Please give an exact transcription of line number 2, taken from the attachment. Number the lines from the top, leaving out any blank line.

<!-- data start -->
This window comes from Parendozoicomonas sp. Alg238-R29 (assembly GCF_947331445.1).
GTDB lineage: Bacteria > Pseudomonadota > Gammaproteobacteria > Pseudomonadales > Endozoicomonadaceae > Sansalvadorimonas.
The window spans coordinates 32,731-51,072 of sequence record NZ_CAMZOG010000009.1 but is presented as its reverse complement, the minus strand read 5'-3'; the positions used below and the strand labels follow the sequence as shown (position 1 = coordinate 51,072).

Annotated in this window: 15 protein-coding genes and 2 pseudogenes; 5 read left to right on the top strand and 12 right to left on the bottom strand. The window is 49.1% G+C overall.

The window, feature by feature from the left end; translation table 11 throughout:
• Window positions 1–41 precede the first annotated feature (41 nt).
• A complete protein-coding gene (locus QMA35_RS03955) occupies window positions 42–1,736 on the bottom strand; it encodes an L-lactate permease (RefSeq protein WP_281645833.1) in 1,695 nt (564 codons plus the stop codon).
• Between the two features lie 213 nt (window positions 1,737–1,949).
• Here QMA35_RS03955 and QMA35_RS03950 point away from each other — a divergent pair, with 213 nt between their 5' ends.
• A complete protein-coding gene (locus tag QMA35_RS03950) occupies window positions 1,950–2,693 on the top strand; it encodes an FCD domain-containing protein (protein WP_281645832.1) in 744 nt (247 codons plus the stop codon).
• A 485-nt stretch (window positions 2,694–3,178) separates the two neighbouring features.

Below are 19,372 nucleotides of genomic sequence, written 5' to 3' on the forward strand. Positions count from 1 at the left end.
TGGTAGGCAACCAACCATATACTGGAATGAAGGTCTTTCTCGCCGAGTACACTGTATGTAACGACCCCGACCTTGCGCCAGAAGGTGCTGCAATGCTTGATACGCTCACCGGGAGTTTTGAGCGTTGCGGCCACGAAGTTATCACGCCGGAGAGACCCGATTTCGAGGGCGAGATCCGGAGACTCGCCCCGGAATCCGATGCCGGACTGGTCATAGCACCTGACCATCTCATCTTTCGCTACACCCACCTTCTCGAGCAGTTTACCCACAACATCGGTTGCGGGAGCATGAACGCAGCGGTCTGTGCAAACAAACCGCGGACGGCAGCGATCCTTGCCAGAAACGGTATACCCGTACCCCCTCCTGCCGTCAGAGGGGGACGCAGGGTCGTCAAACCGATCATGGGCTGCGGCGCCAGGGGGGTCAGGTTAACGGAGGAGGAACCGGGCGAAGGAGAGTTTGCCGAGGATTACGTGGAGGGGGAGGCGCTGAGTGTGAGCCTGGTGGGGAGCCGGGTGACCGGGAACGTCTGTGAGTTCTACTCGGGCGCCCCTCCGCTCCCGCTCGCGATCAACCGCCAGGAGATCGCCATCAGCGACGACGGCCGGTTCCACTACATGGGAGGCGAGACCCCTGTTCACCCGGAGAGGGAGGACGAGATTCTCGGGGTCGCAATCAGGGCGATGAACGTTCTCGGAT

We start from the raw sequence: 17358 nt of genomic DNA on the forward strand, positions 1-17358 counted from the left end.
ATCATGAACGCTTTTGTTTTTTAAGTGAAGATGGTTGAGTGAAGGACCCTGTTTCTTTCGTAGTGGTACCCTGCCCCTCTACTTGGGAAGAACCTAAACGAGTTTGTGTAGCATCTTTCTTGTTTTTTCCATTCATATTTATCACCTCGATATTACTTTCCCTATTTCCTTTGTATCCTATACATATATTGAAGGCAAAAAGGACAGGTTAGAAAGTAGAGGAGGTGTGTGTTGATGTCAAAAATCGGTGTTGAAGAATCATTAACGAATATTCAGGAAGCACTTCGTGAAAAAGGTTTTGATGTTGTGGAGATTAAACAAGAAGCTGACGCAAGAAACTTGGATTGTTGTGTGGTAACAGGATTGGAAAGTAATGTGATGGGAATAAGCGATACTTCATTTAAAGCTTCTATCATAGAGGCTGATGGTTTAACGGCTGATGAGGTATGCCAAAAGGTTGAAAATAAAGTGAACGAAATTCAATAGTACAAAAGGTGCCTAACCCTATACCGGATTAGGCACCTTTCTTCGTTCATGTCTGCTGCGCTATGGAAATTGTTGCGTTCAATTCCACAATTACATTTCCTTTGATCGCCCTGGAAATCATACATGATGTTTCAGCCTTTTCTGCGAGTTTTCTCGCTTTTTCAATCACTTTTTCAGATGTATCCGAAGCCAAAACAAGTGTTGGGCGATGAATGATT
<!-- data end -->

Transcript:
GTDB lineage: Bacteria > Pseudomonadota > Gammaproteobacteria > Pseudomonadales > Endozoicomonadaceae > Sansalvadorimonas.